I'm not really all that mysterious

The Problem with Classical Liberalism and Classical Marxism

I already know Sanderistas will argue about whether or not Clinton is sincere about talking about white privilege and institutionalized racism, but I am certain that Sanders trying to fix the problems caused by racism indirectly by only trying to fix the problems caused by income inequality is going to fail hard and may even backfire horribly.1

To reach minority voters, Clinton talks white privilege. Sanders has another way… • 2016 Feb 25 • Chris Megerian and Evan Halper • Los Angeles Times

The argument I frequently see in defense of Sanders is that he should focus on economic issues because that’s what’s hurting us all regardless of race, but it just rings hollow to argue that someone who depicts himself as a radical idealist shouldn’t approach institutionalized racism with the same fervor because “we need to focus on the real issues.”

Whatever the merits of this argument, it’s simply not going to win over people of color. It especially rankles since so many Sanders supporters brought up his Civil Rights Movement record. If he was that radical then, why not now?2

Bottom line, I think most people would rather side with someone who may only be touching upon an issue for political advantage but at least can articulate and describe the problem in detail than with someone who is actively denying something is a real problem. Possibly fake empathy is better than no empathy.3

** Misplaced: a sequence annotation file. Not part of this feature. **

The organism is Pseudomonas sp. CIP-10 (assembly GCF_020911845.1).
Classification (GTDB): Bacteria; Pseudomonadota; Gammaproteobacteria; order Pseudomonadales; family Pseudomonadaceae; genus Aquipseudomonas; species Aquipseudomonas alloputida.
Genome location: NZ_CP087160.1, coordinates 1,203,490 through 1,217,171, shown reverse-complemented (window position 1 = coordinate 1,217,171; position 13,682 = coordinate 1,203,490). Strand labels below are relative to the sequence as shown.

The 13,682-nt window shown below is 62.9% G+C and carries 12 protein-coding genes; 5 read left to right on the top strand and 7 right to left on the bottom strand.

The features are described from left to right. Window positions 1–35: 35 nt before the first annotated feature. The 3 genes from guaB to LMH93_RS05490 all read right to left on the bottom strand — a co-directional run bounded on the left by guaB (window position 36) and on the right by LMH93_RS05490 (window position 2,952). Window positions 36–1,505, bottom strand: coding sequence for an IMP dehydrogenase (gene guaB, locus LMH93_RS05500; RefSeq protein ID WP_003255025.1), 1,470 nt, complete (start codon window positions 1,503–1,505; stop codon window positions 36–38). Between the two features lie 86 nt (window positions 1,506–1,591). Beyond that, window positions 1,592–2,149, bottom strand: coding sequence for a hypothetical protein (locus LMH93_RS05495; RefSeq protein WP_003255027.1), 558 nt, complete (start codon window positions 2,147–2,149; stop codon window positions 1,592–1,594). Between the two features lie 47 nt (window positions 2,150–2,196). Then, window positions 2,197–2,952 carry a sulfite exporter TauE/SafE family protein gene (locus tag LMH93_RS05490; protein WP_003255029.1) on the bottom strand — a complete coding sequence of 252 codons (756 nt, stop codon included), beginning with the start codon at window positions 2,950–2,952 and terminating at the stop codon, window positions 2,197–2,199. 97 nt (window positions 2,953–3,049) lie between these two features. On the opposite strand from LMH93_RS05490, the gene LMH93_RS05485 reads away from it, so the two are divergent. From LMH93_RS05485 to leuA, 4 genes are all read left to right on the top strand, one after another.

Sanders himself is definitely not saying that institutionalized racism doesn’t really exist, but the overall thrust of his message and his policies is that if he can fix the problems caused by economic inequality, that will also fix a lot of the problems caused by racism.

I think he’s right to an extent. Fixing the problems caused by income inequality will ameliorate a lot of major problems which are also affected by racism like police brutality, mass incarceration, job discrimination, lack of educational access, lack of affordable housing access, voter suppression, etc. But it can’t directly solve them.4

My cynical theory about why Sanders hasn’t gone all in with people of color: there are a lot of people trying to decide between Trump and Sanders because all they’re looking for is an anti-establishment candidate and talking about racism is likely to alienate them completely. I have no proof that’s really what’s happening, but I just have a feeling it’s part of the calculations.5

Certainly, Clinton is doing her part to foment this perception of Sanders:

Clinton implied Sanders was the kind of well-meaning white liberal that has long irritated black activists, promising that redistributing the nation’s wealth alone was the key to racial harmony.6

“Bernie has the classic liberal problem of wrapping everything up in class,” said Charles Henry, a professor of African American Studies at UC Berkeley. “He’s been called out on it. Solving the class problem doesn’t necessarily solve the race problem.”7

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